Publications

2009
Feldstein M. Cap-and-Trade: All Cost, No Benefit. The Washington Post . 2009.
Feldstein M. The Fed must reassure markets on inflation . The Financial Times. 2009.
Feldstein M. Does the US Need Another Fiscal Stimulus. The Washington Post . 2009.
Feldstein M. Obama's Plan Isn't the Answer. The Washington Post . 2009.
Feldstein M. A Better Way to Health Reform. The Washington Post. 2009. washingtonpost_100809.pdf
Feldstein M. Why the renminbi has to rise to address imbalances. The Financial Times. 2009. ft102909-1.pdf
Feldstein M. Obamacare's Nasty Surprise. The Washington Post . 2009.
Feldstein M. Dollar weakness reflects a new role for reserves . The Financial Times. 2009.
Feldstein M. Geithner's Bank Plan is a Good Start . The Wall Street Journal. 2009.
Feldstein M. Tax Increases Could Kill the Recovery . The Wall Street Journal. 2009.
Feldstein M. How to Save an "Underwater" Mortgage . The Wall Street Journal. 2009.
Feldstein M. ObamaCare Is All About Rationing. The Wall Street Journal. 2009.
Feldstein M. ObamaCare's Crippling Deficits . The Wall Street Journal. 2009.
Feldstein M. Relections on Americans' Views of the Euro Ex Ante, in American Economic Association meeting. ; 2009. Publisher's VersionAbstract

This paper was prepared for a session of the 2009 American Economic Association meeting devoted to examining the views of American economists about the euro and the European Economic and Monetary Union on the tenth anniversary of the euro. I had written an article in 1992 in the Economist and subsequent articles in the Journal of Economic Perspecties and in Foreign Affairs. I begin by reviewing the arguments that I offered at that time about the claimed advantages of a single currency and about what I regarded as the disadvantages. I then discuss my claims that the primary motivation for the creation of the euro was political, not economic and that the creation of the euro could lead to increased conflict within Europe and with the United States. I conclude with a discussion of the implications for the EMU of the current recession and the likely future economic conditions in Europe.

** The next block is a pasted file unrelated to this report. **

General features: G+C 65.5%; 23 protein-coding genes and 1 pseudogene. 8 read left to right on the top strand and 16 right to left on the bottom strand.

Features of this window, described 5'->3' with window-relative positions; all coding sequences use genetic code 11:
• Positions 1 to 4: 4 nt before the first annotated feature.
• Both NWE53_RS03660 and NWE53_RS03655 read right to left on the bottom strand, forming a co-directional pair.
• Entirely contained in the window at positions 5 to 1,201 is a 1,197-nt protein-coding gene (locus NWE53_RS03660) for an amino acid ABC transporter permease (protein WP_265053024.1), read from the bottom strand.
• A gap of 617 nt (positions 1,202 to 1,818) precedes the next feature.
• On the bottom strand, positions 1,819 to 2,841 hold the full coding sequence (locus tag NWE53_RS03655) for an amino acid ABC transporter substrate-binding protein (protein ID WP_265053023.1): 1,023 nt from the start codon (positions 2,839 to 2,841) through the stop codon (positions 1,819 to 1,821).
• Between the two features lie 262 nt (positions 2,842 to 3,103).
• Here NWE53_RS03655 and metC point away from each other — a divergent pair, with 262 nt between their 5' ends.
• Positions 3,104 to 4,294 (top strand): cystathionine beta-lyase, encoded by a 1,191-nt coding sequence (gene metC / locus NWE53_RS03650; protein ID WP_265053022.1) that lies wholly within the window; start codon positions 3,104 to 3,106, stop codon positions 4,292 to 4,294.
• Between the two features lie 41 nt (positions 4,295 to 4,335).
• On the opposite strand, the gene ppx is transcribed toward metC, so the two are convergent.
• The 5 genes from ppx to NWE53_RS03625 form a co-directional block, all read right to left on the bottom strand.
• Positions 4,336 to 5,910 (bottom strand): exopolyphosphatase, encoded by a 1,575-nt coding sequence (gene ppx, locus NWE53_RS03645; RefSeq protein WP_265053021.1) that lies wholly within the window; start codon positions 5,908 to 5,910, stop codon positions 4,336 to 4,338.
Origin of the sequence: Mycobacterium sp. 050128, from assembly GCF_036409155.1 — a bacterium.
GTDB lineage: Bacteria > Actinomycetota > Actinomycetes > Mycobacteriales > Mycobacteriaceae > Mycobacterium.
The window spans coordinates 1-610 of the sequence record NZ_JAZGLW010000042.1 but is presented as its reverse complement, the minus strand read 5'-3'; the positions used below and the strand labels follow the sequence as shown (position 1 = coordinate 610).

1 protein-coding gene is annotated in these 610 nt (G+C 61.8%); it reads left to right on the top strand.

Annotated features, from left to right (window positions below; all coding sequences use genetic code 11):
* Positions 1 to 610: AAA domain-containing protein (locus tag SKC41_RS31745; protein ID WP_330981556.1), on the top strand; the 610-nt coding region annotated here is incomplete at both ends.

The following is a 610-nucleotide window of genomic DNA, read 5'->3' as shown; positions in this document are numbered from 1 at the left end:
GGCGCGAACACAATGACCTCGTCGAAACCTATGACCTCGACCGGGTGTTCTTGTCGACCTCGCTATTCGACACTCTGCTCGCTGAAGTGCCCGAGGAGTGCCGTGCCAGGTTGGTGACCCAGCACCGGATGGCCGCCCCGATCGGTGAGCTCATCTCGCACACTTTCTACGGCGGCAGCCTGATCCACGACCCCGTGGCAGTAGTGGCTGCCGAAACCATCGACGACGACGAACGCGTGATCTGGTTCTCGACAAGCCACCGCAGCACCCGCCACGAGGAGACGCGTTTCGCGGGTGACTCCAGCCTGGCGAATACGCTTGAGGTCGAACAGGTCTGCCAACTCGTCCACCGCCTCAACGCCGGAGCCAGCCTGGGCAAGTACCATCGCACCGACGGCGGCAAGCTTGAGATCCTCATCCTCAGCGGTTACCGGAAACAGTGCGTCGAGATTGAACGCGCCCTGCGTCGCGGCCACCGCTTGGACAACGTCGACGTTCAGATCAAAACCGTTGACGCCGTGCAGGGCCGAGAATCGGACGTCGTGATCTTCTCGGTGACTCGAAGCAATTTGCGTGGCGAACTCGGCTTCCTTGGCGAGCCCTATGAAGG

Feldstein M. Economic Conditions and U.S. National Security in the 1930s and Today. Aspen Strategy Group; 2009. Publisher's VersionAbstract

This paper comments on the experience of the U.S. economy in the 1930s, its lessons for managing the current economic downturn, and the relation of U.S. economic conditions to our future national security. Some of the conclusions are: (1) Although the current recession will be long and very damaging, it is not likely to deteriorate into conditions similar to the Depression of the 1930s. Policy makers now understand better than they did in the 1930s what needs to be done and what needs to be avoided. (2) The focus on domestic economic policies in the 1930s and the desire to remain militarily neutral delayed the major military buildup that eventually achieved the economic recovery. (3) A well-functioning system of bank lending is necessary for economic expansion. We have yet to achieve that in the current situation. (4) Raising taxes, even future taxes, can depress economic activity. The administration's budget proposes to raise tax rates on higher income individuals, on dividends and capital gains, on corporate profits and on all consumers through the cap and trade system of implicit CO2 taxes. (5) Inappropriate trade policies and domestic policies that affect the exchange rate can hurt our allies, leading to conflicts that spill over from economics to impair national security cooperation. Reducing long-term U.S. fiscal deficits would reduce the risk of inflation and thereby reduce the fear among foreign investors that their dollar investments will lose their purchasing power. (6) The possibilities for domestic terrorism and of cyber attacks creates risks that did not exist in the 1930s or even in more recent decades. The scale and funding of the FBI and the Department of Homeland Security is not consistent with these new risks.

Feldstein M. Rethinking the Role of Fiscal Policy. American Economic Review [Internet]. 2009;May. Publisher's VersionAbstract

As recently as two years ago there was a widespread consensus among economists that fiscal policy is not useful as a countercyclical instrument. Now governments in Washington and around the world are developing massive fiscal stimulus packages, supported by a wide range of economists in universities, governments, and businesses.

Why has this change occurred? What are the principles for designing a potentially useful fiscal stimulus? And what will happen if the current fiscal stimulus fails?

2008
Feldstein M. The Declining Dollar. Project Syndicate. 2008. 03122008.pdf
Feldstein M. The Dollar and the Price of Oil. Project Syndicate. 2008. dollarandpriceofoil.syndicate.08.pdf
Feldstein M. What is the Dollar's Sustainable Value?. Project Syndicate. 2008.
Feldstein M. America's Economic Challenge. Project Syndicate. 2008.

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